[quetwo] aka Nicholas Kwiatkowski developed a native interface to receive serial data in Flash.
[...] The AIR Native Extension (ANE) is a C based .DLL / .framework for the Windows/Mac platforms that allows AIR to essentially open a COM port. I wrote it in a way that is supposed to emulate the functions of the flash.net.Socket library that is included in the AIR runtime. I’ve posted the entire project, including the source code and final binaries on Google Code at http://code.google.com/p/as3-arduino-connector/
[Alex Weber] put together a motorized drawing machine painting 2d Vector Graphics on his office’s glasses.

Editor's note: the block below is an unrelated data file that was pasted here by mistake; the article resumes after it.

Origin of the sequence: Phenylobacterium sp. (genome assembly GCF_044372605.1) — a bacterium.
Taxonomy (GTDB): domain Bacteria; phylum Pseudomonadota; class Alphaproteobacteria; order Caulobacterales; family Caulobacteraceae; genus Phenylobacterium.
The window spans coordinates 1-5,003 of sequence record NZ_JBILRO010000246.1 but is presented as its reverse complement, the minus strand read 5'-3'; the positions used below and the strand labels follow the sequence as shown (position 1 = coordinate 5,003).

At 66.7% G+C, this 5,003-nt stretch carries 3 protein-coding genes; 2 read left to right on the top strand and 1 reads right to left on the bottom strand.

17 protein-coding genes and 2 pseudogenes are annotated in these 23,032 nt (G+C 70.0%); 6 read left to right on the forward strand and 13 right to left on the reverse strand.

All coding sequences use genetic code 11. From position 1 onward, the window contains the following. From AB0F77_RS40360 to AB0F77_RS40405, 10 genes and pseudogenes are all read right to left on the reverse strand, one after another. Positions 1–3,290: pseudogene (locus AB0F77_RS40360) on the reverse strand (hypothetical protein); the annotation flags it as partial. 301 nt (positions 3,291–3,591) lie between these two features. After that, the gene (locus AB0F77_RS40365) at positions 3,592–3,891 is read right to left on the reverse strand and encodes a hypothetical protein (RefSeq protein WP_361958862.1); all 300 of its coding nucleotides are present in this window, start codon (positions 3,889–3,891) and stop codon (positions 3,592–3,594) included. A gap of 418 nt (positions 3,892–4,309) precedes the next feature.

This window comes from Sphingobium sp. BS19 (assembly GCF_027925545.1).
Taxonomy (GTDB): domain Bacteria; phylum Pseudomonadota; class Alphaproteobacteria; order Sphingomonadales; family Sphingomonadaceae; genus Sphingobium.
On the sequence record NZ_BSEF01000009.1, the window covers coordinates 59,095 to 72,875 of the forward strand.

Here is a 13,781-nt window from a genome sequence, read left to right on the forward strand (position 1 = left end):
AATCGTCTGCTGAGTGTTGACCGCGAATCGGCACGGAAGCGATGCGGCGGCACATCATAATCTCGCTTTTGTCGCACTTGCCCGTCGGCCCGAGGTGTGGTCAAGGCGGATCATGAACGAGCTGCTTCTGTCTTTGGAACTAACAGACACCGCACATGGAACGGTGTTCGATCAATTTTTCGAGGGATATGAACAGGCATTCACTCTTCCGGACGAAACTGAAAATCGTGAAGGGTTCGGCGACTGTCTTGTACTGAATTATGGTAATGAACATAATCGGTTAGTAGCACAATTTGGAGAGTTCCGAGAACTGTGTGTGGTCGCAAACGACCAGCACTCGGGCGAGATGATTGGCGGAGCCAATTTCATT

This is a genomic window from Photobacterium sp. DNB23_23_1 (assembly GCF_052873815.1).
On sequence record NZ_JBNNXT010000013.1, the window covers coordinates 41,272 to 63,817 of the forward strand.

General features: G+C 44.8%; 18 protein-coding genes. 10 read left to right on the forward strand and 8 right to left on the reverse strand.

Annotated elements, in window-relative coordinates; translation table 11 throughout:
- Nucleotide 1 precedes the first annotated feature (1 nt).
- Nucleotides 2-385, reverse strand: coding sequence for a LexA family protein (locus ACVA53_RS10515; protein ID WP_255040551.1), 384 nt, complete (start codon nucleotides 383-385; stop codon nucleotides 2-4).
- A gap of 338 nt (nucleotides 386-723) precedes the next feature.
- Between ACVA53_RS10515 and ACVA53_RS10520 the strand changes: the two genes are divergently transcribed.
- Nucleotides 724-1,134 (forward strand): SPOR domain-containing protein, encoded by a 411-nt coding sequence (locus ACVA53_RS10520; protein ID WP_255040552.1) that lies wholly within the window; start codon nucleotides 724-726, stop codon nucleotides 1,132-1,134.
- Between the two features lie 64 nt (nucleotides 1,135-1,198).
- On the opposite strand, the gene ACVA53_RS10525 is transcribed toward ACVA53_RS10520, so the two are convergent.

An automatic scribbling machine sounds less than useful, admittedly, but it’s really just the style of line created by this motorized drawing machine. It’s reminiscent of ASCII art, in which heavier characters are used to create darker tones; in this case, the more jiggle added to the drawing platform, the more ink is put on the drawing surface. It’s kind of mesmerizing.
Stuart and I wanted to design a project that would be a good introduction to upcycling electronics, robotics, arduino, art with maths/code. We came up with a drawing robot based on an old floppy drive.
David Schneider from [IEEEspectrum] tells and shares his DIY Remotely Operated Vehicle undersea, based on two Arduinos
Last year at about this time, crews in the Gulf of Mexico were working feverishly to bring BP’s blown-out oil well under control. Some of the more spectacular parts of that effort, as you may recall, involved the use of remotely operated vehicles, or ROVs. Perhaps you had the same thought as I did—that it would be cool to build one.